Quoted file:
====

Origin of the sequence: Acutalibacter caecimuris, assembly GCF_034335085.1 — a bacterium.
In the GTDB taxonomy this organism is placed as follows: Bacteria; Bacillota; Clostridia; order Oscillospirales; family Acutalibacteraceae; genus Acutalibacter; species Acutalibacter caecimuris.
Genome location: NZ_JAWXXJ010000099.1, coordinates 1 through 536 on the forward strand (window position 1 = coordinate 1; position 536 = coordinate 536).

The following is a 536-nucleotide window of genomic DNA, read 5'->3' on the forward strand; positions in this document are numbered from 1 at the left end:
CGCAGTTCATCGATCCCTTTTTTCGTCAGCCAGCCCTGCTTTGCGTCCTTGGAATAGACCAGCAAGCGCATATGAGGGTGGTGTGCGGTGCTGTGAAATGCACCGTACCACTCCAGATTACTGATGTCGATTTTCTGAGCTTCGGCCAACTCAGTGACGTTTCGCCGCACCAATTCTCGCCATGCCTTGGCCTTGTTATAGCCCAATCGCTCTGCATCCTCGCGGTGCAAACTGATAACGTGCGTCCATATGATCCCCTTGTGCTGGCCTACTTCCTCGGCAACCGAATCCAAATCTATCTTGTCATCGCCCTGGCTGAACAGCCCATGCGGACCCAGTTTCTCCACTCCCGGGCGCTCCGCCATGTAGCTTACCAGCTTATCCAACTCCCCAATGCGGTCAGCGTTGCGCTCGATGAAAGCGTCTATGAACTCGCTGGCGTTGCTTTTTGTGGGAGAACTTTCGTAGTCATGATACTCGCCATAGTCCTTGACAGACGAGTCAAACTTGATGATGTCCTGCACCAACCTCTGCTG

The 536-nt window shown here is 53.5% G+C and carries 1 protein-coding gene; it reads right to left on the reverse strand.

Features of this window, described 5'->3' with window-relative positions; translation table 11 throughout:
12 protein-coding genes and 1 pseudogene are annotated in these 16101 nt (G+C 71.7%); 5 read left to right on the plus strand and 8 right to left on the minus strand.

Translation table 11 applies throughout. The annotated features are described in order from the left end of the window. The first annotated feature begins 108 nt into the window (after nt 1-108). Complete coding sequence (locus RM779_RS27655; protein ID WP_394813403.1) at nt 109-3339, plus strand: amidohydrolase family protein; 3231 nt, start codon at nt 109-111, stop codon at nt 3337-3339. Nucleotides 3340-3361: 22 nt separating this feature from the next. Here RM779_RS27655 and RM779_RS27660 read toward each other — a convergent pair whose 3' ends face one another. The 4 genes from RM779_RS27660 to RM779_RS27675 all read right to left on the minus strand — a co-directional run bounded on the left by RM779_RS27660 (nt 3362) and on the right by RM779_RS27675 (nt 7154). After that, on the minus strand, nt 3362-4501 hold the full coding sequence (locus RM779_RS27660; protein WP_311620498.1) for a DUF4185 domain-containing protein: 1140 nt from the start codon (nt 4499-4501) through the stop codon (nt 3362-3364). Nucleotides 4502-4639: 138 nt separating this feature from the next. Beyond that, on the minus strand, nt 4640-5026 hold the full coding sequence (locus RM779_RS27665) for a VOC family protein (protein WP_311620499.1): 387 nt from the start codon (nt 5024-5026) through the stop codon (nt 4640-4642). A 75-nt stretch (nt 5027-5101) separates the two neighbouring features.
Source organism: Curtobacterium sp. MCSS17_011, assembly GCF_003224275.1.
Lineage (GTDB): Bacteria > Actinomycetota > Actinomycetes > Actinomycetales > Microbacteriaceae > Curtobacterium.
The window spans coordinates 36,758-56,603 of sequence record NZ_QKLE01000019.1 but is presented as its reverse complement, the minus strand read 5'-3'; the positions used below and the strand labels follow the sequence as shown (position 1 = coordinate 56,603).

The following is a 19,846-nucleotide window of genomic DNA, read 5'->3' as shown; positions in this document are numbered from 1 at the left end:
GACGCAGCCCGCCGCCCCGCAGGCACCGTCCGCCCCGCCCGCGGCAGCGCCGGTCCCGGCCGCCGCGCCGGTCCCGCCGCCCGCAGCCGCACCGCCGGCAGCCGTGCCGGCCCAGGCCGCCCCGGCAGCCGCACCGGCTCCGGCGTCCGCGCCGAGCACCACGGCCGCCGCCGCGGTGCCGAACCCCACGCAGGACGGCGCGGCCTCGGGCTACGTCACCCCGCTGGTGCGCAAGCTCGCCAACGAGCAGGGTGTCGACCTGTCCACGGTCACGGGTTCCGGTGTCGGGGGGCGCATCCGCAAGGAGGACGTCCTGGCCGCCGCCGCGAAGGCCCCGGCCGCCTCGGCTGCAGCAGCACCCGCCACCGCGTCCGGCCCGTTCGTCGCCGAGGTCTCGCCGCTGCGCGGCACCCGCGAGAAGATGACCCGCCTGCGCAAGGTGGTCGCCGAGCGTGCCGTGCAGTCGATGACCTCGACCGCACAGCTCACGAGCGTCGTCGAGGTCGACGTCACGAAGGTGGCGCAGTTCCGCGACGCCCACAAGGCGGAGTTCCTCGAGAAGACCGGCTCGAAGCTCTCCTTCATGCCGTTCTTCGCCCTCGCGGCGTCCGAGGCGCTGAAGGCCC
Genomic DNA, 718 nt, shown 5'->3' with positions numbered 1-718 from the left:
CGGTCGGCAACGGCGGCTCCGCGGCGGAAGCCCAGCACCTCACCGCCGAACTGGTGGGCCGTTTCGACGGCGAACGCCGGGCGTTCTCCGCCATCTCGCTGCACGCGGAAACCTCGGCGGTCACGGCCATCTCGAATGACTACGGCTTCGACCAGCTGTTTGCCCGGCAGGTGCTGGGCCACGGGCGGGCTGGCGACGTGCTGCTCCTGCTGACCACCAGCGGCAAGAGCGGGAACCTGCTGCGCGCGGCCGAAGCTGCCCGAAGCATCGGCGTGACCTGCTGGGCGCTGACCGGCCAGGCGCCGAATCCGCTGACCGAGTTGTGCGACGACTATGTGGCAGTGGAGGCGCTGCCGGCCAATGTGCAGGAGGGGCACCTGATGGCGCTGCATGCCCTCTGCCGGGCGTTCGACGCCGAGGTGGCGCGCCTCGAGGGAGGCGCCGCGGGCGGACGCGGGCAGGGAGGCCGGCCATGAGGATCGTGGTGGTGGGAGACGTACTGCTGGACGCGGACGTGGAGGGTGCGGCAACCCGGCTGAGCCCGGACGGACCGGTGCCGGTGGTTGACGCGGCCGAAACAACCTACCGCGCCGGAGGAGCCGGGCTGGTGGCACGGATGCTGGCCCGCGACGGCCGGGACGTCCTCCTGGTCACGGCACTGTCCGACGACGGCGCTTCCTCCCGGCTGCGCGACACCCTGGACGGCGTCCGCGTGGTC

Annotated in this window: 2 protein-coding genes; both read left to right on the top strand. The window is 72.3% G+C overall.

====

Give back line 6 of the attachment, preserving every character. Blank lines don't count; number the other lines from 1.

The 536-nt window shown here is 53.5% G+C and carries 1 protein-coding gene; it reads right to left on the reverse strand.